On January 2 at 9.26pm EST, a Chinese probe did what no human or machine has ever done before and landed on the far side of the Moon, Chinese state media has said.
In the historic landing and huge leap for China's space program, the Chang'e-4 lander made a soft landing in the Von Kármán Crater in the southern hemisphere of the far side of the Moon. Shortly afterward the probe, named after the Chinese moon goddess Chang'e, sent back the first spectacular images.
As well as being a major milestone for space exploration, the probe will also spend the coming months using its instruments to analyze the untouched surface, potentially helping scientists learn more about the structure and geology of our satellite.
The crater Chang'e-4 will venture into was chosen because it is one of the "largest impact craters in the Solar System and the largest, deepest and oldest basin on the Moon," Andrew Coates, professor of physics at UCL's Mullard Space Science Laboratory told BBC News. The hope is to investigate mantle rock unearthed during the impact.
As the far side of the Moon never faces Earth – Earth's tidal forces slow down the Moon's rotation to the point that it always faces Earth, known as "tidal locking" – the lander must bounce all data including images off a satellite to get it back to Earth.
The first image from the surface of the far side of our Moon.
Chang'e-4 touching the far side.
The lander is also carrying equipment for biological experiments, which will attempt to grow Arabidopsis flowers and potatoes. The equipment will divert natural light from the Moon's surface onto the seedlings, triggering photosynthesis. The hope is that the plants will grow and emit oxygen, feeding silkworms also aboard the lander, which will in turn exhale carbon dioxide and exude waste to feed the plants.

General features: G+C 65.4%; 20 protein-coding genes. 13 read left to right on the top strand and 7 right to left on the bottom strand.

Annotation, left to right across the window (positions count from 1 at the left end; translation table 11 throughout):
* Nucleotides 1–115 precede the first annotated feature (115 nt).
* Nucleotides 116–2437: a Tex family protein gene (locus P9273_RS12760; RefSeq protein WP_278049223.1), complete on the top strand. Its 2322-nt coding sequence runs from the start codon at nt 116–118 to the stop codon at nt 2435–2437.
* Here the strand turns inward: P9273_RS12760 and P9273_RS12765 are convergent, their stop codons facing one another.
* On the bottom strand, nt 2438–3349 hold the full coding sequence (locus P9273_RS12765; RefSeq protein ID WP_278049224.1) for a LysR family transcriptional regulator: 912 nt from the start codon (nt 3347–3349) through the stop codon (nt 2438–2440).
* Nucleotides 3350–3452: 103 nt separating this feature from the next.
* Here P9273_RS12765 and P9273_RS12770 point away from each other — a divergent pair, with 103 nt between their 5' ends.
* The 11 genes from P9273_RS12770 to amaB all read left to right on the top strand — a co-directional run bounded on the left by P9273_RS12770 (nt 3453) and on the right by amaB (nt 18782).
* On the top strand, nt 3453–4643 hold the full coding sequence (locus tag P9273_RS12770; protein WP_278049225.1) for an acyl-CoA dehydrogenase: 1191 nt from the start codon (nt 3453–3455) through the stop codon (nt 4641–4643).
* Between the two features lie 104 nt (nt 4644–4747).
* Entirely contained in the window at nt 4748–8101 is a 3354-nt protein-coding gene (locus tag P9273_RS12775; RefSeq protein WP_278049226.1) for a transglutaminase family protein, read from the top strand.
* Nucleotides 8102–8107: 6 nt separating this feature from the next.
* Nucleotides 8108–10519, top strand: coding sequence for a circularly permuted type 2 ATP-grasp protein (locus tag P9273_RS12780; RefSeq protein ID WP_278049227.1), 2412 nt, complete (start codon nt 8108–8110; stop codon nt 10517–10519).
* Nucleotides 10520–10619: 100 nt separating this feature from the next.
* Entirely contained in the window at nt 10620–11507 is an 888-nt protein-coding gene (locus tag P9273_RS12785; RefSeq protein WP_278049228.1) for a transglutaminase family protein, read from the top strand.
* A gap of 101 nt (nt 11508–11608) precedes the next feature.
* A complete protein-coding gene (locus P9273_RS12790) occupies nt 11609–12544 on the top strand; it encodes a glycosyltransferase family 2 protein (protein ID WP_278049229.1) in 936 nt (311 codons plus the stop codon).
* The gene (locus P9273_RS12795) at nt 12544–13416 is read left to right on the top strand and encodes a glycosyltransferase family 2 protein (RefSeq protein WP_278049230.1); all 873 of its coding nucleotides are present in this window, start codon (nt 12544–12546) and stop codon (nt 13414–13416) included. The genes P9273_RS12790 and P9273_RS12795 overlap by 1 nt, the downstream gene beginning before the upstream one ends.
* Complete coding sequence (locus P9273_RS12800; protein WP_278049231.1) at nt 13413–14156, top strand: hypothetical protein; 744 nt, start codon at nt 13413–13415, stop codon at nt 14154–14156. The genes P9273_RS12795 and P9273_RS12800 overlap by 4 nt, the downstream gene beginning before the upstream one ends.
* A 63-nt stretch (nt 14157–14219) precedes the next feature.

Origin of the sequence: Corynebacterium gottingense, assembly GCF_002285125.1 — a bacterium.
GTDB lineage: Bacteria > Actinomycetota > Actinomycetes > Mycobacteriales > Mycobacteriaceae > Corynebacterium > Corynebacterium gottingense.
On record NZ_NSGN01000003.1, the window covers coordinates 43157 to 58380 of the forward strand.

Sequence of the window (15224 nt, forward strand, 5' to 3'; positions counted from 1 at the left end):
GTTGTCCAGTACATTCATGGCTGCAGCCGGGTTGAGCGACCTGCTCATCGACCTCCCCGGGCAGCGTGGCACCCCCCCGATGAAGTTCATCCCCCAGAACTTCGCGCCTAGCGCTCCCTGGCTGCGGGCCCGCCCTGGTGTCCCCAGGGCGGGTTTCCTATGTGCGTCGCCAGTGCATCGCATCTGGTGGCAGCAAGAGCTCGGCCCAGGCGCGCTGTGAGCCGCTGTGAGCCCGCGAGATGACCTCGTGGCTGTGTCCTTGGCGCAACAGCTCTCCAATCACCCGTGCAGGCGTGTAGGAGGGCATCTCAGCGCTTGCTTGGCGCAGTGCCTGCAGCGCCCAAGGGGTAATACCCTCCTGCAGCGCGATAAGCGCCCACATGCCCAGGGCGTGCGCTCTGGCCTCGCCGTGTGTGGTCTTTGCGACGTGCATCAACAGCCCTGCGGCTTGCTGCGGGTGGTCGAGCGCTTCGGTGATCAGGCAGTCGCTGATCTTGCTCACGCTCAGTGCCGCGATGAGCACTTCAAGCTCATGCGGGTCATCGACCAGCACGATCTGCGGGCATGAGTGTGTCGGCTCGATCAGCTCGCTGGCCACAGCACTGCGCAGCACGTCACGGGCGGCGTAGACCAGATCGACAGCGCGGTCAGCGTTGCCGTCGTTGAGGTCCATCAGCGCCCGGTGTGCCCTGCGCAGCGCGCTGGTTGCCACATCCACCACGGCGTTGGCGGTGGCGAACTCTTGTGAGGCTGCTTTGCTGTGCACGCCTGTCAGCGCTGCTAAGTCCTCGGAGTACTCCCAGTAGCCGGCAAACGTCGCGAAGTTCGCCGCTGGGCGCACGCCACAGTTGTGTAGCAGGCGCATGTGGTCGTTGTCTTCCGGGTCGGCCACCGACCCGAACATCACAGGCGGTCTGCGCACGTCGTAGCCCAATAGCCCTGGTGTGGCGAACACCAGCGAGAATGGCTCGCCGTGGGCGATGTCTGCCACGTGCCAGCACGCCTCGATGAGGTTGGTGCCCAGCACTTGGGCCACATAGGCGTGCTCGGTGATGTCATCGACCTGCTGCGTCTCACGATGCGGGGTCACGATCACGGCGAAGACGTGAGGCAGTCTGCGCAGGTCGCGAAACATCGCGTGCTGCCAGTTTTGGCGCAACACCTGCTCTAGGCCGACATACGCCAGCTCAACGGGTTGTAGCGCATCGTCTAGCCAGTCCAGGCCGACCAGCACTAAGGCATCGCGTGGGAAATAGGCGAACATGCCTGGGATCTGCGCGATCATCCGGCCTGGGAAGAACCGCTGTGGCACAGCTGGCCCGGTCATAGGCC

A major challenge will be the extreme and fluctuating temperatures of the surface. When the Sun shines on the surface, temperatures can reach more than 100°C (212°F) and plummet below -100°C (-148°F), making sustaining life on the satellite extremely difficult.
However, China's hopes for putting life on the Moon doesn't stop with potatoes and silkworms.
"Our experiment might help accumulate knowledge for building a lunar base and long-term residence on the Moon," chief director of the experiment and vice president of Chongqing University Liu Hanlong told SpaceDaily in April 2018.
Having successfully landed a probe on the far side, they are at least one step closer to that ambitious goal.
NASA and the European Space Agency tweeted congratulations to China's mission for the historic achievement.
We've come a long way from the first images of the far side of the Moon. The far side was first seen by humans in 1959, when Soviet spacecraft Luna 3 sent back this fuzzy, albeit mind-blowing at the time, image below.
More close-ups of the Moon's far side will be making their way back to Earth over the coming months.